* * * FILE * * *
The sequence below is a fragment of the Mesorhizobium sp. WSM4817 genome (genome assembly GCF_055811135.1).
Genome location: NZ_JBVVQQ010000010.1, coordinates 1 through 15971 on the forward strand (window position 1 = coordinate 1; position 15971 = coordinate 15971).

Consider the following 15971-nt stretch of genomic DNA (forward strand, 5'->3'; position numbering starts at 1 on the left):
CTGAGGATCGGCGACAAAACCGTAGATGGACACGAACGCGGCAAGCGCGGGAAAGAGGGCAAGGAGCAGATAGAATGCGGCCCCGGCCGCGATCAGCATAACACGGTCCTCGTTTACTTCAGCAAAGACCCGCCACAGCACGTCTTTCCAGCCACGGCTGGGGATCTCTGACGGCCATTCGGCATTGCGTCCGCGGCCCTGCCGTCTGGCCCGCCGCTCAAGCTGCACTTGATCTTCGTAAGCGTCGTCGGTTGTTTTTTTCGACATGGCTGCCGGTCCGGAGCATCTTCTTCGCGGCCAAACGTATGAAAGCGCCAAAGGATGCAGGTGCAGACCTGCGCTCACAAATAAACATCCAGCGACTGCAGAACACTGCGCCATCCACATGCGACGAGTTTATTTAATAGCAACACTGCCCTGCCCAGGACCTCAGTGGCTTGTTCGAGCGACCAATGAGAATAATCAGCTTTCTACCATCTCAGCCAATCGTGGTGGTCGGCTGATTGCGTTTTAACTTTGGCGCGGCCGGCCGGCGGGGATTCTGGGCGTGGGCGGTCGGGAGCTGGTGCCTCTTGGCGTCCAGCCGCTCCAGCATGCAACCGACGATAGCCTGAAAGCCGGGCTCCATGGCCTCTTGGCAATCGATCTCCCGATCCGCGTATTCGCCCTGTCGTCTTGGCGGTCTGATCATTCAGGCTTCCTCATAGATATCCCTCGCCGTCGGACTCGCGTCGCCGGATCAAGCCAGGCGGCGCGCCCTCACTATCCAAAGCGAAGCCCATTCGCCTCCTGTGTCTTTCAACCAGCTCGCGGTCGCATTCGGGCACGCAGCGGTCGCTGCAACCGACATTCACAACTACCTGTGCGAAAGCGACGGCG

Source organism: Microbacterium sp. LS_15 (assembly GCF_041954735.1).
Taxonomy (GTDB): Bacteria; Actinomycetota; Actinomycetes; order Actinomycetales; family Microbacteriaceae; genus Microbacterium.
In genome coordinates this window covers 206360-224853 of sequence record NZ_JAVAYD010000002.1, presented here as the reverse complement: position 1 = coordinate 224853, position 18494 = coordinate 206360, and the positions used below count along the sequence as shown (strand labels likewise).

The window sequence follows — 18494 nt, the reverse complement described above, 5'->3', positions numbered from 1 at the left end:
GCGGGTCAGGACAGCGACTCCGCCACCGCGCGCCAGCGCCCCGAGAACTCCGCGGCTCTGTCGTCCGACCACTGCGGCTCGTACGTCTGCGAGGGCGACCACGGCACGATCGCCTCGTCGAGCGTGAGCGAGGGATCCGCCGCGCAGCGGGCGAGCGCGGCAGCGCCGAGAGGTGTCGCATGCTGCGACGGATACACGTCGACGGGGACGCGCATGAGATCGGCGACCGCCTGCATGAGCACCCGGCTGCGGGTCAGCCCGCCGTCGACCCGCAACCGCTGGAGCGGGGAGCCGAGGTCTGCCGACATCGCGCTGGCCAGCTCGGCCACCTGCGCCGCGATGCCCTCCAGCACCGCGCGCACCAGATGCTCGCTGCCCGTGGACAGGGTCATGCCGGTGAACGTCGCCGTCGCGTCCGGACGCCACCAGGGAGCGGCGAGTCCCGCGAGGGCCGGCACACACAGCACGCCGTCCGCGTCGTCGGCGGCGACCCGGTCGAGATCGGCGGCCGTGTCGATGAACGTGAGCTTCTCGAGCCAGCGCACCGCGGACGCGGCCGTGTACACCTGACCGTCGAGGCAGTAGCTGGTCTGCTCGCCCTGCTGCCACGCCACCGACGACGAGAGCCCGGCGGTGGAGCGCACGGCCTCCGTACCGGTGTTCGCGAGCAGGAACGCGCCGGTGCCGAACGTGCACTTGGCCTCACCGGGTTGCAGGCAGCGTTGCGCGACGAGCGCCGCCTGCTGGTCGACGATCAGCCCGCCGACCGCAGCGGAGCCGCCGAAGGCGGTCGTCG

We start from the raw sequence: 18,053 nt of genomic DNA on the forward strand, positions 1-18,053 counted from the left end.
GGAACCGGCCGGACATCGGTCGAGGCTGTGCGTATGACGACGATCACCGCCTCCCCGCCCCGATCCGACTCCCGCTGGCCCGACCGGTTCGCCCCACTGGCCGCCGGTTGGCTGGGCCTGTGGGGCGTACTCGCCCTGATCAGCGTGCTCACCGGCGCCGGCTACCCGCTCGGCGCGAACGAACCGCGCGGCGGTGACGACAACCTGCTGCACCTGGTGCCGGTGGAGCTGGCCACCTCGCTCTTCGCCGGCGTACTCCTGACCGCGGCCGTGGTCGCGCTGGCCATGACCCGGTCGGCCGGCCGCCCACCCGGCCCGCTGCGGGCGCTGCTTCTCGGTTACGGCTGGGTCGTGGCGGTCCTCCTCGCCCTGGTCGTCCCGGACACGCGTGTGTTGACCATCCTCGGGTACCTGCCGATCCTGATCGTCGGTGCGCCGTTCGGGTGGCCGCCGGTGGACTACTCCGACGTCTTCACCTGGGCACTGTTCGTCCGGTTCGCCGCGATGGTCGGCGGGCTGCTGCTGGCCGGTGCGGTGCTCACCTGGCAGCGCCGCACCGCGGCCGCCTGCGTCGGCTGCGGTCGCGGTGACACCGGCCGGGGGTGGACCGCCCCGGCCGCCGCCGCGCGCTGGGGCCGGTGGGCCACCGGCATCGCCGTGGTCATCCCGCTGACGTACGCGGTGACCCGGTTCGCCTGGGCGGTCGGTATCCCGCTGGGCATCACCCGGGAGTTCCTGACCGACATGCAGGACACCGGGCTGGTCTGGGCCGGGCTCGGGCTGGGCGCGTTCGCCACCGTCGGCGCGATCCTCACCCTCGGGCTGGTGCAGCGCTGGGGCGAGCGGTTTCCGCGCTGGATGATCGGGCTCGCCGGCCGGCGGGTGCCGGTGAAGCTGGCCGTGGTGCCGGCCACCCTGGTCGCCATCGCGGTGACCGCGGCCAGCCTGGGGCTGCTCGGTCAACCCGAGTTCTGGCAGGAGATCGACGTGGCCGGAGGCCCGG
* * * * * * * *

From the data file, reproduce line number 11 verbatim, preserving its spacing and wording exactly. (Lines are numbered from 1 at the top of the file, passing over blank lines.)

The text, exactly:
GGAACCGGCCGGACATCGGTCGAGGCTGTGCGTATGACGACGATCACCGCCTCCCCGCCCCGATCCGACTCCCGCTGGCCCGACCGGTTCGCCCCACTGGCCGCCGGTTGGCTGGGCCTGTGGGGCGTACTCGCCCTGATCAGCGTGCTCACCGGCGCCGGCTACCCGCTCGGCGCGAACGAACCGCGCGGCGGTGACGACAACCTGCTGCACCTGGTGCCGGTGGAGCTGGCCACCTCGCTCTTCGCCGGCGTACTCCTGACCGCGGCCGTGGTCGCGCTGGCCATGACCCGGTCGGCCGGCCGCCCACCCGGCCCGCTGCGGGCGCTGCTTCTCGGTTACGGCTGGGTCGTGGCGGTCCTCCTCGCCCTGGTCGTCCCGGACACGCGTGTGTTGACCATCCTCGGGTACCTGCCGATCCTGATCGTCGGTGCGCCGTTCGGGTGGCCGCCGGTGGACTACTCCGACGTCTTCACCTGGGCACTGTTCGTCCGGTTCGCCGCGATGGTCGGCGGGCTGCTGCTGGCCGGTGCGGTGCTCACCTGGCAGCGCCGCACCGCGGCCGCCTGCGTCGGCTGCGGTCGCGGTGACACCGGCCGGGGGTGGACCGCCCCGGCCGCCGCCGCGCGCTGGGGCCGGTGGGCCACCGGCATCGCCGTGGTCATCCCGCTGACGTACGCGGTGACCCGGTTCGCCTGGGCGGTCGGTATCCCGCTGGGCATCACCCGGGAGTTCCTGACCGACATGCAGGACACCGGGCTGGTCTGGGCCGGGCTCGGGCTGGGCGCGTTCGCCACCGTCGGCGCGATCCTCACCCTCGGGCTGGTGCAGCGCTGGGGCGAGCGGTTTCCGCGCTGGATGATCGGGCTCGCCGGCCGGCGGGTGCCGGTGAAGCTGGCCGTGGTGCCGGCCACCCTGGTCGCCATCGCGGTGACCGCGGCCAGCCTGGGGCTGCTCGGTCAACCCGAGTTCTGGCAGGAGATCGACGTGGCCGGAGGCCCGG